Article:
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‘Duster’ Yamaha R25 – Studio Motor


Posted on January 17, 2017 by Andrew in Scrambler. 6 comments

As with the Sports Utility Vehicle craze of the last few years, it’s easy to write off the current Tracker and Scrambler rage as a triumph of style over substance. After all, where’s the corresponding boom in off-road riding to justify all these knobby tires and high pipes? The answer is that most of the bikes are only being ridden on the road. But what if you lived in a country that wasn’t strangled by parking lots and overpasses? What if instead you lived in a tropical paradise where off-roading was not a hobby but an everyday occurrence? Welcome to Indonesia and the world of Donny Ariyanto and Studio Motor. Time to meet his rather elegant solution to the challenge; a wanna-be sporty Yamaha R25 that now couldn’t be better suited to its surrounds.

Mmmm – shiny

Donny starts recounting the bike’s build story on a comical note. “The customer brought his bike into our workshop. We asked him what he was after, and he was quick to tell us that he wanted a bike with a comfortable riding position, classy looks and a classic style. And the bike he brought with him? A 2015 Yamaha YZR-R25 sports bike…” After Donny and the team stopped giggling, they started to throw around some ideas. “Maybe this request wasn’t as crazy as it seemed,” says Donny.

After a quick look at the Studio Motor website, Donny and his new customer settled on a scrambler build. “We were excited,” says Donny, “As scramblers are our current favourite bike.” Hands were shaken and work was commenced. Naturally, they started by removing all the plastic. One mountain of ABS later, and they were staring defeat in the eyes. “The bike’s factory frame was pretty much the exact opposite of what we needed. It would have been easier to just use the engine and build our own frame – so that’s exactly what we did.”

One the frame’s basics were in place, they swapped out the original rear shock for a 360 mm YSS Z-Series springer. “Then up front we mounted a set of 53-42 mm upside down forks that will really improve the handling. And to go along with this, we replaced the very average-looking original wheels with some TK Japan Rims in 18×3.00 and 18×3.50″ units, and then wrapped them in Metzeler Karoo 3s, with 120/80-18s at the front and 150/70-18s for the rear.”

Porno photoshoots, eat your heart out

Next, came the brakes. To update the bike’s ‘not hitting things’ performance, Donny mounted some Brembo twin disc, twin piston stoppers at the pointy end and a single disc (but still very capable, thank you) Nissin caliper at the rear.

Then came the body work. Now, mere mortals like you and I might be more than a little intimidated by the prospect of making a full set of bodywork from scratch. But as fans of the shop may already know, Donny’s speciality is forming handmade panels out of galvanised sheet metal. And yes, you read that correctly. Galvanised. “So we made up a gas tank, some side covers and a tiny front and rear fender from 1.2 mm gal sheets.”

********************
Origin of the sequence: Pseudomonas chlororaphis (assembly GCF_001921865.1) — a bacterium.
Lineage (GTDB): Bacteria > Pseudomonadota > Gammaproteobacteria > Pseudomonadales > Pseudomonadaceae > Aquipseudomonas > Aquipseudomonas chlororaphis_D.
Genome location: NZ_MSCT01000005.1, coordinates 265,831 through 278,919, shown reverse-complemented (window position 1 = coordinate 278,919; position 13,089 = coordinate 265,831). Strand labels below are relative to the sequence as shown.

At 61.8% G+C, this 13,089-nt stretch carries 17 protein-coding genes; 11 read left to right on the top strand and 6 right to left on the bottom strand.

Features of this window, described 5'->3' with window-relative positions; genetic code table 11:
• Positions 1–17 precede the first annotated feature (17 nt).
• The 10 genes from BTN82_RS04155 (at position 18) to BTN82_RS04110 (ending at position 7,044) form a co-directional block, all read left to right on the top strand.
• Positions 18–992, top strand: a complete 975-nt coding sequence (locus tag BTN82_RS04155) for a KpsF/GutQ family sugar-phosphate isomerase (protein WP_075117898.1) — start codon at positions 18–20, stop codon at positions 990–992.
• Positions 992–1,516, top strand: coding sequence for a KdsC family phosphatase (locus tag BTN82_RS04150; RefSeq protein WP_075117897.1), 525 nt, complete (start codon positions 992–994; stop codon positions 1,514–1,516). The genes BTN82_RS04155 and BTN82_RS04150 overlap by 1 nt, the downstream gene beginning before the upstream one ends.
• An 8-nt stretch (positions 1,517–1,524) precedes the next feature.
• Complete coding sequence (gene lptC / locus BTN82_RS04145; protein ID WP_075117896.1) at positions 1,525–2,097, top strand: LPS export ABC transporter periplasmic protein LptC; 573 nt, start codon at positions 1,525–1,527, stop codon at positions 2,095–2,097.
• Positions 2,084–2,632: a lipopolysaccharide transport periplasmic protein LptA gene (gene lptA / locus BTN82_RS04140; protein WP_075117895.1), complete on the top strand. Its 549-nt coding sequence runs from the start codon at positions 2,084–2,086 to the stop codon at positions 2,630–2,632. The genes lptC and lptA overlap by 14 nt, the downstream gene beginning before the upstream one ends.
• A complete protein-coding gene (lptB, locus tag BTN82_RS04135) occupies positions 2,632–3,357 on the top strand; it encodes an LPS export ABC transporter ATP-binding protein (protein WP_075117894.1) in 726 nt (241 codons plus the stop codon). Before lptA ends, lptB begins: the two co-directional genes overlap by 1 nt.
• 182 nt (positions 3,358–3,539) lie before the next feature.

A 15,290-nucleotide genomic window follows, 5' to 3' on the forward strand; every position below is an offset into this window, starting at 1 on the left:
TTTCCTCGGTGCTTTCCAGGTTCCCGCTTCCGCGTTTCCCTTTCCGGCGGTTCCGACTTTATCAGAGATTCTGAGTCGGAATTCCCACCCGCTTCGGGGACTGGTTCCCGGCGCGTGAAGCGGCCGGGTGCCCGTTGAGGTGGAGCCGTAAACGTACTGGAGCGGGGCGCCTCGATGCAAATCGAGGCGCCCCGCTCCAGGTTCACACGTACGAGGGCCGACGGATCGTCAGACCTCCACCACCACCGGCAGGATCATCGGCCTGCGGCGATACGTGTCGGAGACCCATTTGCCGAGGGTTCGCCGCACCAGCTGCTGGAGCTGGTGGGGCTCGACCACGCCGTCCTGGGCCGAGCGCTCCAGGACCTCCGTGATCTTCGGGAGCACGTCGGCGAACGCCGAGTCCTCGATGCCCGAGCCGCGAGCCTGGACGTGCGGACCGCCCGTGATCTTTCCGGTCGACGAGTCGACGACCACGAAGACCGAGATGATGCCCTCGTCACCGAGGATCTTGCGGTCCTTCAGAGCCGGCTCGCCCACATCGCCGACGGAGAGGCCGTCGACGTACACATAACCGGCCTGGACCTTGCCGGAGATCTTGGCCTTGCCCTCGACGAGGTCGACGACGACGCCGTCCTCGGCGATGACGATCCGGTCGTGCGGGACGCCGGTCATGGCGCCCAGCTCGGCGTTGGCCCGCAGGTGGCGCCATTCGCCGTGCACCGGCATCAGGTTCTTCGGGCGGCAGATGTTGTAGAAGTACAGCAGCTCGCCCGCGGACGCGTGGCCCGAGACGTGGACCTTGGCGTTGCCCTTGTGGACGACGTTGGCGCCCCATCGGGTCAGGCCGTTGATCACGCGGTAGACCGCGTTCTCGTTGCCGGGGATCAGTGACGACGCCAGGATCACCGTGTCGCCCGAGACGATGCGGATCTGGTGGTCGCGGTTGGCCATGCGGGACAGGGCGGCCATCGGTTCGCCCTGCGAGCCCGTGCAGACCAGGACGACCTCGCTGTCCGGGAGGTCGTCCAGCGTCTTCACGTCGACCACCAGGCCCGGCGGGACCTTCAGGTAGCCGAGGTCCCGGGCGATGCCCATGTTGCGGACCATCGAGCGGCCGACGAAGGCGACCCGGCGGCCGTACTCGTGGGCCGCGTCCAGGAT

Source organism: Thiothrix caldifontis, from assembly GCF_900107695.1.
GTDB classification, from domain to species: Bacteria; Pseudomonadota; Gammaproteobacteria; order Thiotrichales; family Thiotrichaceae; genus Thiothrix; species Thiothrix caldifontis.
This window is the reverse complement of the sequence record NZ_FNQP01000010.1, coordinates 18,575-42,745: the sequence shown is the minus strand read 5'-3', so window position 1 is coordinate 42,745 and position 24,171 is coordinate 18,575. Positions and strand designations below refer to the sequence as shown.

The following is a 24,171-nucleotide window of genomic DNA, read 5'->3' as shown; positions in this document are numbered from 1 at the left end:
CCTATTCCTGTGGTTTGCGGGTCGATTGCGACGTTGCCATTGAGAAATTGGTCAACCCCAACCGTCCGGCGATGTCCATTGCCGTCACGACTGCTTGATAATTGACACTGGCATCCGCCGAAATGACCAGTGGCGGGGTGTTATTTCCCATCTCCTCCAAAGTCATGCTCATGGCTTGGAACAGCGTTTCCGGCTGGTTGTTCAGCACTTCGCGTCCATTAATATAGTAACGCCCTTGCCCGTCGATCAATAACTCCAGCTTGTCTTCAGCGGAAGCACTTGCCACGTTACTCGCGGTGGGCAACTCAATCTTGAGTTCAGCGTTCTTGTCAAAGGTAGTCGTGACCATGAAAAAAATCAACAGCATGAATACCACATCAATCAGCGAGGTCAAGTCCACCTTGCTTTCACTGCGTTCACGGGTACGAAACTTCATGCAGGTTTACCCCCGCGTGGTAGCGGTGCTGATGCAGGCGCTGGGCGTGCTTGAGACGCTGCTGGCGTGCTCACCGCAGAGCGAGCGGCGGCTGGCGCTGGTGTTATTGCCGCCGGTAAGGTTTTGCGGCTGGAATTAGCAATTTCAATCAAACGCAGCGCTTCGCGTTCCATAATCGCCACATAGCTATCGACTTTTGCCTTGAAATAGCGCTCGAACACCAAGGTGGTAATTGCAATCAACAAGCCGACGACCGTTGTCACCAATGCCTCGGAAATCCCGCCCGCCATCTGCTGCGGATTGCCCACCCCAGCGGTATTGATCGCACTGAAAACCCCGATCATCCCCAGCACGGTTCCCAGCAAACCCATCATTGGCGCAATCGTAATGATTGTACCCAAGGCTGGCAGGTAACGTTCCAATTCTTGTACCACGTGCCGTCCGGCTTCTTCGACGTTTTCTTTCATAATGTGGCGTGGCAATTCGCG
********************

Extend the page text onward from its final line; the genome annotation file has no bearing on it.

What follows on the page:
And while we wouldn’t mind seeing the raw results of Donny’s metalworking magic, alas and alack the bike had to be painted. And, as always, the choice was simple. “As for all our bikes, we had Komet Studio in Jakarta do their thing. We choose a metallic dark brown from the Sikkens catalogue and then decorated the results with a clean, understated silver line.”

With the build almost complete, Donny took to applying the finishing touches with gusto. “We chose some Fatbar risers and a set of ‘bars specifically picked out to make sure that the bike’s new owner got that comfortable riding position his old R25 wasn’t able to provide.” Lastly, a quality 5″ aftermarket headlight was wired to the front and a custom-made 2 into 2 exhaust was selected to add a little bark to the new bike’s modern classic bite.

We’re not sure about you, but we’ve been scratching our heads trying to think of a more impressive recent metamorphosis and, although we’re the first to admit that our short-term memories aren’t what they used to be, we’re coming up empty. From try-hard crotch rocket to stupendo scrambler in the blink of an eye? Now there’s a craze we can get behind.

[Studio Motor: Web – Facebook – Instagram | Photos by Donny Ariyanto]








  • guvnor67

    There’s a lot of work gone into this baby, and personally I think the result is brilliant! There’s a heck of a lot if creativity coming out of Indonesia, and this is a fine example.

  • Len Farquharson

    These last two builds out of Indonesia deserve high praise. Some years ago I spent a year working in Balikpapan on the island of Kalimantan (Borneo) and travelling through Java on breaks. My only transport was a 125 Honda and was sufficient for general application. These two gems would give the rider the biggest grins a motorcycle can and not to mention large crowds of awed spectators wherever they rode or parked.

    • Len! Your comments are always top shelf. We’re thinking of starting a Len Farquharson Fan Club. I will be the first member… 😉

      • guvnor67

        I’ll come on board, but when Len comments, we need “Ride Of The Valkyries” or the last 30 seconds of Puccini’s “La Gazza Ladra”, something classical with a bit of ooomph! Not sure how you’d make that work, technically speaking, so maybe I’ll just hum it to myself.